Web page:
They Truly Believe It

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Caught an NPR interview yesterday with John Oliver, a correspondent for Comedy Central’s “The Daily Show.”

Up front disclaimer: “The Daily Show” is something I’ll watch for a few minutes if it’s on, but I don’t go seek it out. Some may assume I’m not an avid fan due to the left leaning philosophy of the show. Negative. I just rarely turn on Comedy Central unless I’m watching “South Park.” Simple as that.

Anyway, John Oliver was being interviewed about some of the correspondent duties he’s performed “in the field.” Keep in mind this is comedy and satire and shouldn’t be taken too seriously-but it’s always pretty entertaining.

As with most everything in comedy, the truest moments of hilarity are found in the extremes. And extremes and politics just go hand in hand. Sad, but true.

Oliver was commenting on his days spent covering the Tea Parties that have popped up in the last couple years. And, it was funny-and a bit disturbing.

Back in my sociology classes at Missouri State University (specifically, Social Movements taught by Dr. Gary Brock), we discussed how a group of moderately like minded individuals get together and the common set of beliefs becomes more fundamental. For example, if you go to a gathering of religious folks, the common tiemelds the people together. When they meld, they also become more staunch in their beliefs. At some point, you may actually see people trying to outdo one another by proving their beliefs are so strong. Like two Trekkies trying to prove their pedigree by seeing who knows more Captain Kirk trivia.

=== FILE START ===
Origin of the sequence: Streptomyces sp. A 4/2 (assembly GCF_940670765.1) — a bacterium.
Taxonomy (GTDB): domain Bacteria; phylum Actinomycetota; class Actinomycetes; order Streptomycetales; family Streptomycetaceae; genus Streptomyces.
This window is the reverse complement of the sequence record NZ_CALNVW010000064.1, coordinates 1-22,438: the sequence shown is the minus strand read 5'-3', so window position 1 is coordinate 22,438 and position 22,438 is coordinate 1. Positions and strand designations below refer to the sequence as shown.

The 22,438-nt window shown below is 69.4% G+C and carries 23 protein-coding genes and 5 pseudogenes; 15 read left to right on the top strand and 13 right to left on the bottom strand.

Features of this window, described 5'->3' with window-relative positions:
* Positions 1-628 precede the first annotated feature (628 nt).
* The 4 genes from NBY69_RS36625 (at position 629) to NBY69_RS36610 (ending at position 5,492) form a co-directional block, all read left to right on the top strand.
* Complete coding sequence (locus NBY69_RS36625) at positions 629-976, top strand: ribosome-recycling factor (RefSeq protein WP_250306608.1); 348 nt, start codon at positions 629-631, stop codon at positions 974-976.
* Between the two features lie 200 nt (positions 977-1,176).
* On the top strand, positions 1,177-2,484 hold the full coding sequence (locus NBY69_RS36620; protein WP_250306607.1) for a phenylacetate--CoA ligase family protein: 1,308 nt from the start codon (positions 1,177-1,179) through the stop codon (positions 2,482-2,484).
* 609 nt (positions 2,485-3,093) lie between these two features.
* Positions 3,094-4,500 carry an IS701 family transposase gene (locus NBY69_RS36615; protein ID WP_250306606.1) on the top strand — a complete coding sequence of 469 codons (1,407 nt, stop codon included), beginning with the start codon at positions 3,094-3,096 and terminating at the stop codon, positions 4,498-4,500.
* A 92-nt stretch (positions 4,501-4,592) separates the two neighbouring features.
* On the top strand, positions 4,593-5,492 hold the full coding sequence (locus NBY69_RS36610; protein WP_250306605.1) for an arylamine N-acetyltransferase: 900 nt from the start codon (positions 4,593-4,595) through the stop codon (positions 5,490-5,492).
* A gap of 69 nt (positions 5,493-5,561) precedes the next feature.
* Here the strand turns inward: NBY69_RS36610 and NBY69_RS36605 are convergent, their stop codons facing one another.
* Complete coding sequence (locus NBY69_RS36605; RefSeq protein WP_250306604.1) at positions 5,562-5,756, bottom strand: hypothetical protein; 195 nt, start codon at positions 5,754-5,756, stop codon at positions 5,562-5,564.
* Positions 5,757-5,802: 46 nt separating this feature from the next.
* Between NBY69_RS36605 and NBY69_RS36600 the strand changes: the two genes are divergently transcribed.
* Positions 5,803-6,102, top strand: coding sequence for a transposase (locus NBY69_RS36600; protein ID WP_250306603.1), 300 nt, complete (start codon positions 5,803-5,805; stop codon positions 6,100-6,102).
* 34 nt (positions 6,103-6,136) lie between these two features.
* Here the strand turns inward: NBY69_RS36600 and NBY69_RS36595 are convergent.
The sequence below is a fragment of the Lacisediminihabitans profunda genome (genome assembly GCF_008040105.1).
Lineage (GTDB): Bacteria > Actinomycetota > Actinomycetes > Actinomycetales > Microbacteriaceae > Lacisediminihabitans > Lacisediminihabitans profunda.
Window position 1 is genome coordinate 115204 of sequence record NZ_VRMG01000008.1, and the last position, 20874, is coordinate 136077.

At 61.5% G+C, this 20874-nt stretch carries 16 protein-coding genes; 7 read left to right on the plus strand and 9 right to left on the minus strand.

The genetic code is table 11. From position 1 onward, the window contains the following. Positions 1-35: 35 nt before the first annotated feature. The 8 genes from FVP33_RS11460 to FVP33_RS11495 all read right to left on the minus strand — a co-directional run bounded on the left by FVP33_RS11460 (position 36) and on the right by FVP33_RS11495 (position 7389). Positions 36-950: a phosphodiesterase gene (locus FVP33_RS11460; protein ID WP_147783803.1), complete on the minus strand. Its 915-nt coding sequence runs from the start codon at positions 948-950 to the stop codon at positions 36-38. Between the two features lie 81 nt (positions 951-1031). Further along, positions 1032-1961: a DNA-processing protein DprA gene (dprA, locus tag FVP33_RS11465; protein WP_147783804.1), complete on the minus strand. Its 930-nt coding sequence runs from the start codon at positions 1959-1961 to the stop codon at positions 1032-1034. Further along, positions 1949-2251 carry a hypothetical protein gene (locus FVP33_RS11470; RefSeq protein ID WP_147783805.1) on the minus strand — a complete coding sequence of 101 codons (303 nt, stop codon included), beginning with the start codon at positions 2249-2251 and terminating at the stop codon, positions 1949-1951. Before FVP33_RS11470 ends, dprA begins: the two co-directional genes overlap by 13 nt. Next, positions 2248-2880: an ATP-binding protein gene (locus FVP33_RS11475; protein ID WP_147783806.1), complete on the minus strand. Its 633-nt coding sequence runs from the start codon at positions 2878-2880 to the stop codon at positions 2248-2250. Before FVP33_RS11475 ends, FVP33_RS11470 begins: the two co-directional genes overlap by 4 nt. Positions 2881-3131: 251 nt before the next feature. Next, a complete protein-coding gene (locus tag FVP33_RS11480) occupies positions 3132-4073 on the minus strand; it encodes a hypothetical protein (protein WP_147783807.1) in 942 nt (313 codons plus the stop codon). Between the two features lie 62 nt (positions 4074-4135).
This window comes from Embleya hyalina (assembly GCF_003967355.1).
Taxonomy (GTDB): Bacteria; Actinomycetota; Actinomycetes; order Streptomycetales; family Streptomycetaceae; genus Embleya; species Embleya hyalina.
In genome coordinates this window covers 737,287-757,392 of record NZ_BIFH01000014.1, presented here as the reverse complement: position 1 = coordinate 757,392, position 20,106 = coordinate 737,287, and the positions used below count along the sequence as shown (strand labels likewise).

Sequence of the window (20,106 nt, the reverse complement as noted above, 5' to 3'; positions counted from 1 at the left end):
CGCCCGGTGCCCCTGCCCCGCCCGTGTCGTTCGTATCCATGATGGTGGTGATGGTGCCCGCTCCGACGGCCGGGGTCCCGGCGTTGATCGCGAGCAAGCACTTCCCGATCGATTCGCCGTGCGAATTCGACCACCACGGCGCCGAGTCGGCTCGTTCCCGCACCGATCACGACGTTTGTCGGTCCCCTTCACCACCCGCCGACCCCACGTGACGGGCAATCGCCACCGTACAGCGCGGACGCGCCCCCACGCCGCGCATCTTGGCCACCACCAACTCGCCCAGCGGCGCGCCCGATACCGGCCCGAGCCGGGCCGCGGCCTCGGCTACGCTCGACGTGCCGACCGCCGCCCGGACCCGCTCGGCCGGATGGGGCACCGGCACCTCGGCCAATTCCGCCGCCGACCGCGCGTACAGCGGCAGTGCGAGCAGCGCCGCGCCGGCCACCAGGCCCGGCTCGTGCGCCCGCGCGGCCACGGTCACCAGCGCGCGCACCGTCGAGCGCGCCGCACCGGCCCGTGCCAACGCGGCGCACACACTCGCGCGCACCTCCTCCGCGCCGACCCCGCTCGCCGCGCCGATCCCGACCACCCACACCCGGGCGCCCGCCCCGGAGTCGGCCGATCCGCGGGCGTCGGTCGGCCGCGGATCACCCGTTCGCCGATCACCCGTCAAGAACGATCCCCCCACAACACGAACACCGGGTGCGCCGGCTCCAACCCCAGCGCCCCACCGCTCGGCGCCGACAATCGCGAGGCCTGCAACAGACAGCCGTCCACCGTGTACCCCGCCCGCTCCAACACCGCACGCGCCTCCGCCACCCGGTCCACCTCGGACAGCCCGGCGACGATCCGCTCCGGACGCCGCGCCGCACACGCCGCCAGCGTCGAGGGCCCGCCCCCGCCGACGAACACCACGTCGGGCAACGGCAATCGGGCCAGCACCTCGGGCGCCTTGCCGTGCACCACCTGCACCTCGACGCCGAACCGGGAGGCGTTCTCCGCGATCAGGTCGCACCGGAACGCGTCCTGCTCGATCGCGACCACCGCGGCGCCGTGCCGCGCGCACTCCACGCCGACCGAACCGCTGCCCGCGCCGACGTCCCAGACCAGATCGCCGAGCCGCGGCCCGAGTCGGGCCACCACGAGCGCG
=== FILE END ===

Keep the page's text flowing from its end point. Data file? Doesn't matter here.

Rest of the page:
Olivver commented on this phenomenon by sharing his experiences at the Tea Parties. Paraphrasing here, but he talked about one person dressed in Colonial garb who kept spewing venom about President Obama and how he’s a Muslim and welcoming terrorists into America. An extreme belief? Certainly…but this Paul Revere wannabe truly believes it.

Oliver gave different belief systems he’s witnessed. Both liberal AND conservative, he talked about how interesting it is to see the fervor and fundamentalism of others’ beliefs.

Some aspects of the Tea Parties I totally agree with. Some aspects of the events held by America’s liberals I agree with. However, I don’t ever want to attend any such rally because I WANT to keep perspective. I want to stay moderate. I want to always be open to the ideas and viewpoints of others. As soon as one steps into one of these rallies, my belief is that they lose perspective. Not unlike getting caught up in the excitement of a big party, I want my political and social leanings to always be able to have the ability to take a step back, take a good look at all aspects, THEN determine which elements fit within my belief system.

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  • Susabelle

    I heard most of that interview while driving in the car this weekend. He’s a funny guy, but also a darned smart guy. I enjoyed the segment immensely.

  • James

    Sadly Marcus bigotry and ignorance are found in all countries.As a New Zealander I encounter just as many on a percentage basis as you have in the States.Sometimes I feel that we should demand to see their evidence, but even that, I suspect would not put them out of business.

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